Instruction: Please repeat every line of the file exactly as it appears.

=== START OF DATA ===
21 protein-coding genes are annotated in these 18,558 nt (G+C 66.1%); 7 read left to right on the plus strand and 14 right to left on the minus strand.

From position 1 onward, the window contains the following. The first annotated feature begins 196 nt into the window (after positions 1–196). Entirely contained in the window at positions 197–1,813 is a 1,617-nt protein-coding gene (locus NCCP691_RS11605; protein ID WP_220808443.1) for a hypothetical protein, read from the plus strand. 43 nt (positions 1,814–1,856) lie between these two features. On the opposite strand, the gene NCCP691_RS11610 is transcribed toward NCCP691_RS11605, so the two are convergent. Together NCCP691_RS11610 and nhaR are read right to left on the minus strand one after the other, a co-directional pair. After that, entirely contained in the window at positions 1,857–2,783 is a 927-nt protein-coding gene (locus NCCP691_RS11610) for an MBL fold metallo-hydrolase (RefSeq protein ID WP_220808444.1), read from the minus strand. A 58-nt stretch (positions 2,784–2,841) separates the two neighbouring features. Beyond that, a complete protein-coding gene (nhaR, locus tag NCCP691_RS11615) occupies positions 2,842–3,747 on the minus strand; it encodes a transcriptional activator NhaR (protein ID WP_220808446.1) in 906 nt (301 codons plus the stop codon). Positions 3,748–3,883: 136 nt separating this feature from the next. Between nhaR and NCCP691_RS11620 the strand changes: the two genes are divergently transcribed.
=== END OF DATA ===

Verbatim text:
21 protein-coding genes are annotated in these 18,558 nt (G+C 66.1%); 7 read left to right on the plus strand and 14 right to left on the minus strand.

From position 1 onward, the window contains the following. The first annotated feature begins 196 nt into the window (after positions 1–196). Entirely contained in the window at positions 197–1,813 is a 1,617-nt protein-coding gene (locus NCCP691_RS11605; protein ID WP_220808443.1) for a hypothetical protein, read from the plus strand. 43 nt (positions 1,814–1,856) lie between these two features. On the opposite strand, the gene NCCP691_RS11610 is transcribed toward NCCP691_RS11605, so the two are convergent. Together NCCP691_RS11610 and nhaR are read right to left on the minus strand one after the other, a co-directional pair. After that, entirely contained in the window at positions 1,857–2,783 is a 927-nt protein-coding gene (locus NCCP691_RS11610) for an MBL fold metallo-hydrolase (RefSeq protein ID WP_220808444.1), read from the minus strand. A 58-nt stretch (positions 2,784–2,841) separates the two neighbouring features. Beyond that, a complete protein-coding gene (nhaR, locus tag NCCP691_RS11615) occupies positions 2,842–3,747 on the minus strand; it encodes a transcriptional activator NhaR (protein ID WP_220808446.1) in 906 nt (301 codons plus the stop codon). Positions 3,748–3,883: 136 nt separating this feature from the next. Between nhaR and NCCP691_RS11620 the strand changes: the two genes are divergently transcribed.